I told you so

Obsessing over Numbers

How many Bush-bashing, Leftist shibboleths can one reporter put into an "objective" news story? Count along with we go through the Associated Press' Calvin Woodward.

I was waiting for this number to come up. For some reason Woodward doesn't bother to explain what 2,974 battlefield dead has to do with anything. The only thing interesting about that number is it provided Woodward a reason to write his anti-war "news" story.

The only ones obsessing over body count numbers has been a sensationalist MSM and Bush-bashing, war protesters who wish they lived in a world where we could sing "Kumbaya" with Osama bin Laden and ask him nicely not to attack us again.

While each American death in the Islamist War is awful all of us must stay focused on the goal: defeat the enemy and secure the nation from future attacks. Many have already died, and many more will perish in this mission. Afghanistan and Iraq have been two places, and expect other places where the U.S. military will extend its sword in defense of the homeland. War is hell, yet we shouldn't shudder from the fight because of a body count.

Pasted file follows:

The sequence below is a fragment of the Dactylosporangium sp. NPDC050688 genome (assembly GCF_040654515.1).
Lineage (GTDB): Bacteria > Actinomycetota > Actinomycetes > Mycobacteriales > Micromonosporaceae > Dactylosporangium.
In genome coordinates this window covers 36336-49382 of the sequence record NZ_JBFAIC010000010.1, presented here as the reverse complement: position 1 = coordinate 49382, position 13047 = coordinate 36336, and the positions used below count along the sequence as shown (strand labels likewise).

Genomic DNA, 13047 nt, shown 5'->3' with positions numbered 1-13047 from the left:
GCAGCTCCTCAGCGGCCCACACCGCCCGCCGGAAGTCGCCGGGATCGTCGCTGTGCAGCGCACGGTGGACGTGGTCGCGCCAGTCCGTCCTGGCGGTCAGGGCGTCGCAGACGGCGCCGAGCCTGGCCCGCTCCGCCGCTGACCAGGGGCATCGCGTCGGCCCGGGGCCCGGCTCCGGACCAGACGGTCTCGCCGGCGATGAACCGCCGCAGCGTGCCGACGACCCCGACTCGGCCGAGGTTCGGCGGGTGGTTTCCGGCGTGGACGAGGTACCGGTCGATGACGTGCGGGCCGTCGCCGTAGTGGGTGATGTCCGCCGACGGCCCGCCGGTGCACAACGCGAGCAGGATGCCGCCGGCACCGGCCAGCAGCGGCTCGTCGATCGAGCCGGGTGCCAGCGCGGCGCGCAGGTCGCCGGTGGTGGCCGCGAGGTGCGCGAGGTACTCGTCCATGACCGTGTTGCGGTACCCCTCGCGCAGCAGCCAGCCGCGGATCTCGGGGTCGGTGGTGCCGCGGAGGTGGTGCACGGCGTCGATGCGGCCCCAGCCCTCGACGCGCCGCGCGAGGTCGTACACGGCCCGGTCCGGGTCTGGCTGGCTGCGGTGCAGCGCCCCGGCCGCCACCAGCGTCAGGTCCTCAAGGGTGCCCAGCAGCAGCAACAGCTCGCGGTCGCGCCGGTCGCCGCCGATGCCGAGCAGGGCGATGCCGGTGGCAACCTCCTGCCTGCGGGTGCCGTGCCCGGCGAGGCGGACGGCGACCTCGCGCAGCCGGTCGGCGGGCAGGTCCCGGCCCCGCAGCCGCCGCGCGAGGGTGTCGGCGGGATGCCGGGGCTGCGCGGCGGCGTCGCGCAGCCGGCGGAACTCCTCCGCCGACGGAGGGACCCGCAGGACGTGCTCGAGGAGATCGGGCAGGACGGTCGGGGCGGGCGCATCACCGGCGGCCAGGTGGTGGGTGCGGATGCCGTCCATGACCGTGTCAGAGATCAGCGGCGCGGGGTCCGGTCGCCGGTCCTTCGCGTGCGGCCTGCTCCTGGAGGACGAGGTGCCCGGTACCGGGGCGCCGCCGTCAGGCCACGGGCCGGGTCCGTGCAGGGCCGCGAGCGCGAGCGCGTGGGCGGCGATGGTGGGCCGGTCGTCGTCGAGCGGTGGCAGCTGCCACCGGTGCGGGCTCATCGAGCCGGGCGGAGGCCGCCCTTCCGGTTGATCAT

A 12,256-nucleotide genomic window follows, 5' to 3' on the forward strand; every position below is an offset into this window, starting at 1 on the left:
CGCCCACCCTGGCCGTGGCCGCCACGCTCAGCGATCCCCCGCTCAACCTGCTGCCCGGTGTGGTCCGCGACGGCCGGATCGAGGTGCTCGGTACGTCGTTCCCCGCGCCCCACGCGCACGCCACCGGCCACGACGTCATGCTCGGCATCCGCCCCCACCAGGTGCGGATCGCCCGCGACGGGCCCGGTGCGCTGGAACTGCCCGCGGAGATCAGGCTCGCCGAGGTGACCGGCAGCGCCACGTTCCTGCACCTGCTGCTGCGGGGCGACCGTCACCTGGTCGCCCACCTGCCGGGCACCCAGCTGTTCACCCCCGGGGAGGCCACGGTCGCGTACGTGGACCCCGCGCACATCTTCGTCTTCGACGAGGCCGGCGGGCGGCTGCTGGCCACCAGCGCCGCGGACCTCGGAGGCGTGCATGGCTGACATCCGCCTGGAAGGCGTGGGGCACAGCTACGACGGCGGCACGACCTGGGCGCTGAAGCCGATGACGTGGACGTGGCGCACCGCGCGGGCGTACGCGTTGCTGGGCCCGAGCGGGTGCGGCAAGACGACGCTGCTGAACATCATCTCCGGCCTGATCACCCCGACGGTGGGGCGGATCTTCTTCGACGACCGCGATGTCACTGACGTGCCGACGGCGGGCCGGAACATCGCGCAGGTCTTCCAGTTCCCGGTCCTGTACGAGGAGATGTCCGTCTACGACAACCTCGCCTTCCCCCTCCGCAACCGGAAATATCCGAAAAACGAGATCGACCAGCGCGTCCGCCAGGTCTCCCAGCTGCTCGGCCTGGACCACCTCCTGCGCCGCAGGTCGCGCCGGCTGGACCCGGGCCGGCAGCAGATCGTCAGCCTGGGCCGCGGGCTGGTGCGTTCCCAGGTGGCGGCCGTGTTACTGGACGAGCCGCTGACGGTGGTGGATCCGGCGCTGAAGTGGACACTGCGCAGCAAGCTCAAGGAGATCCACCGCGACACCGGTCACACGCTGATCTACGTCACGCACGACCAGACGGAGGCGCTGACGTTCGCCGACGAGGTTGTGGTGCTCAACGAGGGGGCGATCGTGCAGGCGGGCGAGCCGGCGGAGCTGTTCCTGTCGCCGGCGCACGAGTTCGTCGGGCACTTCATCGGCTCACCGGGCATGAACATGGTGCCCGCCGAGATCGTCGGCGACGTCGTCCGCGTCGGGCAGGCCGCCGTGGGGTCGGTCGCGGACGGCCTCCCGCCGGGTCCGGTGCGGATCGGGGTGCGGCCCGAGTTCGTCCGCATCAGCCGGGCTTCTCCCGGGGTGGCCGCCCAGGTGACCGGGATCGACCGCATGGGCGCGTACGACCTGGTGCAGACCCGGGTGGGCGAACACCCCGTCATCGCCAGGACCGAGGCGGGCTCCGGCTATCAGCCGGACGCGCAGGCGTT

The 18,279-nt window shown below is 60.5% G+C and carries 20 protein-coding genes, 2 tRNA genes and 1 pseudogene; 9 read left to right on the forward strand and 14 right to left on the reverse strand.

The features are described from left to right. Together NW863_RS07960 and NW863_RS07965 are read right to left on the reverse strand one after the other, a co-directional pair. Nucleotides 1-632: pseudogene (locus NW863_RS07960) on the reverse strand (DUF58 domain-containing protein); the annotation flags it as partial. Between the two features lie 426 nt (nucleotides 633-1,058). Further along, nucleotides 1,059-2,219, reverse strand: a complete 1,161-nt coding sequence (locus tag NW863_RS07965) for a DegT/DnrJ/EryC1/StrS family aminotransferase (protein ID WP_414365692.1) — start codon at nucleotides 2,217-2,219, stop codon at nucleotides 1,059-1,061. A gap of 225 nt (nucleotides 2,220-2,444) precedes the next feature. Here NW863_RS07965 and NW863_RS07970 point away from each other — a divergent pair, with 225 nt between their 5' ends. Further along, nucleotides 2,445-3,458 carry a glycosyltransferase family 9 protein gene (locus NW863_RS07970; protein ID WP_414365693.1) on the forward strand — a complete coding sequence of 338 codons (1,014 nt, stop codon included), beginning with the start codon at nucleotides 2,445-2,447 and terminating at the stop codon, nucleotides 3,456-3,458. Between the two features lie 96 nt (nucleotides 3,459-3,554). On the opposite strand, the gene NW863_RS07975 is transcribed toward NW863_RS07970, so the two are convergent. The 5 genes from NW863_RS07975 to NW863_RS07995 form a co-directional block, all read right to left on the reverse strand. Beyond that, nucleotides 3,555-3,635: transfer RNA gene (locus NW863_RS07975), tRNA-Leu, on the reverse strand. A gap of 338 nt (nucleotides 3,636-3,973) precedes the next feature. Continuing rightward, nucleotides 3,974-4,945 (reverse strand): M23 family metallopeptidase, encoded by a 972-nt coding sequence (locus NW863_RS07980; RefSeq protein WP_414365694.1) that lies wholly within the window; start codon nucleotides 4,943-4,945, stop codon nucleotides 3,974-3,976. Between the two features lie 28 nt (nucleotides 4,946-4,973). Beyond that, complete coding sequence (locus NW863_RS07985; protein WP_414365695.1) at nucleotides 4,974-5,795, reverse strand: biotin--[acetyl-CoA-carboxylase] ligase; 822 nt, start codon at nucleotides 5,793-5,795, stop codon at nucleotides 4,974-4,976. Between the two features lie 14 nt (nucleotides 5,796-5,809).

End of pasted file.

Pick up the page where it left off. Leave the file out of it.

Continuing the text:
Woodward is so obsessed with numbers so I'll give him a more important one. The number of Islamist terrorist attacks since Sep. 11, 2001: zero*.

[UPDATE: I made a mistake. I meant the number of Islamist attack on U.S. soil since Sep. 11. My apologies.]

Do you think President Roosevelt cared when the number of Americans killed in World War II equaled the number dead at Pearl Harbor? I doubt it. He was too busy commanding conflicts on both sides of the world. Did it matter to the Founding Fathers that the deaths at Lexington and Concord were greater than that of the Boston Massacre? No, they were a little busy organizing a resistance to the British.

Hey Woodward, casualties have also been "remarkably light by any historical standard" in Iraq too. Before the war in 2003 I fully expected 10,000 troops to die. I thought Saddam's vaunted Republican Guard would put up a tougher fight, and chemical weapons--that the whole world thought Iraq had--would produce grotesque injuries and deaths. Despite my fears of so many deaths I firmly supported the invasion because I thought the cause was true. Thankfully, the invasion went well. The occupation and Iraq's rebuilding has been the real challenge.

Wouldn't it be better to lump these tragic deaths to Iraq's liberation and ascension into civilization? No, because Woodward wants to pull at his readers heartstrings. If anyone should be blamed for those deaths it's the resistance who reject a democratic regime.